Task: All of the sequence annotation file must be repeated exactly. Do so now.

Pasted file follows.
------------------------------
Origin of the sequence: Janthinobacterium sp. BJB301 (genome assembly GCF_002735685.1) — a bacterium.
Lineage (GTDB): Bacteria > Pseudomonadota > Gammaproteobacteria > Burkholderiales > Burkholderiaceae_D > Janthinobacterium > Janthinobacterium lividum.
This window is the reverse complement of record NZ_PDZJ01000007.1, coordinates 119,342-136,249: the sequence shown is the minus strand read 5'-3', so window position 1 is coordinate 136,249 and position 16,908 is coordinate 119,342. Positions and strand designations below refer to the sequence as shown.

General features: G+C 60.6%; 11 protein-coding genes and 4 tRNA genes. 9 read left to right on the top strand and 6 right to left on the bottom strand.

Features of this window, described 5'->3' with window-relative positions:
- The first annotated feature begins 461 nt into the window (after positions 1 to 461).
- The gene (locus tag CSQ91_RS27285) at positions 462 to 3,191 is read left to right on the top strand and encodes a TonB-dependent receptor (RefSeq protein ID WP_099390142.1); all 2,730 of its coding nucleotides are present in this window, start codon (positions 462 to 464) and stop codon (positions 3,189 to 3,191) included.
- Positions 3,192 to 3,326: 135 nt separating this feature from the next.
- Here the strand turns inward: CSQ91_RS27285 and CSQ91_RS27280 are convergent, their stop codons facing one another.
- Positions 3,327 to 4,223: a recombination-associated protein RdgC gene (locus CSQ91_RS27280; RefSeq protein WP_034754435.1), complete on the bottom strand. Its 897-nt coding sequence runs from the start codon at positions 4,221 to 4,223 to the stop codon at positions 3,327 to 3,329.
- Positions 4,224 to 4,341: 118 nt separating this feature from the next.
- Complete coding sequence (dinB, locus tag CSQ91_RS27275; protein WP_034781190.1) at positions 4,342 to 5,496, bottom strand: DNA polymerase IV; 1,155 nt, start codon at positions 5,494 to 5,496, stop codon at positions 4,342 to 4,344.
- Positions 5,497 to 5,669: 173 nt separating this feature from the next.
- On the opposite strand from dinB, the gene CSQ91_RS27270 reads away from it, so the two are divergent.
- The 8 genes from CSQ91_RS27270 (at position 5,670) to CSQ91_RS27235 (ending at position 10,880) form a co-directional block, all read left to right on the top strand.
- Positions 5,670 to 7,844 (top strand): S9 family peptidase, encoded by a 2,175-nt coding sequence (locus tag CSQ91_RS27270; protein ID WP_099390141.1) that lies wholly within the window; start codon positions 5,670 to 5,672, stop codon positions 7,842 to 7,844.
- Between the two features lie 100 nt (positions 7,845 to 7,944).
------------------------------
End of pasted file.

Origin of the sequence: Janthinobacterium sp. BJB301 (genome assembly GCF_002735685.1) — a bacterium.
Lineage (GTDB): Bacteria > Pseudomonadota > Gammaproteobacteria > Burkholderiales > Burkholderiaceae_D > Janthinobacterium > Janthinobacterium lividum.
This window is the reverse complement of record NZ_PDZJ01000007.1, coordinates 119,342-136,249: the sequence shown is the minus strand read 5'-3', so window position 1 is coordinate 136,249 and position 16,908 is coordinate 119,342. Positions and strand designations below refer to the sequence as shown.

General features: G+C 60.6%; 11 protein-coding genes and 4 tRNA genes. 9 read left to right on the top strand and 6 right to left on the bottom strand.

Features of this window, described 5'->3' with window-relative positions:
- The first annotated feature begins 461 nt into the window (after positions 1 to 461).
- The gene (locus tag CSQ91_RS27285) at positions 462 to 3,191 is read left to right on the top strand and encodes a TonB-dependent receptor (RefSeq protein ID WP_099390142.1); all 2,730 of its coding nucleotides are present in this window, start codon (positions 462 to 464) and stop codon (positions 3,189 to 3,191) included.
- Positions 3,192 to 3,326: 135 nt separating this feature from the next.
- Here the strand turns inward: CSQ91_RS27285 and CSQ91_RS27280 are convergent, their stop codons facing one another.
- Positions 3,327 to 4,223: a recombination-associated protein RdgC gene (locus CSQ91_RS27280; RefSeq protein WP_034754435.1), complete on the bottom strand. Its 897-nt coding sequence runs from the start codon at positions 4,221 to 4,223 to the stop codon at positions 3,327 to 3,329.
- Positions 4,224 to 4,341: 118 nt separating this feature from the next.
- Complete coding sequence (dinB, locus tag CSQ91_RS27275; protein WP_034781190.1) at positions 4,342 to 5,496, bottom strand: DNA polymerase IV; 1,155 nt, start codon at positions 5,494 to 5,496, stop codon at positions 4,342 to 4,344.
- Positions 5,497 to 5,669: 173 nt separating this feature from the next.
- On the opposite strand from dinB, the gene CSQ91_RS27270 reads away from it, so the two are divergent.
- The 8 genes from CSQ91_RS27270 (at position 5,670) to CSQ91_RS27235 (ending at position 10,880) form a co-directional block, all read left to right on the top strand.
- Positions 5,670 to 7,844 (top strand): S9 family peptidase, encoded by a 2,175-nt coding sequence (locus tag CSQ91_RS27270; protein ID WP_099390141.1) that lies wholly within the window; start codon positions 5,670 to 5,672, stop codon positions 7,842 to 7,844.
- Between the two features lie 100 nt (positions 7,845 to 7,944).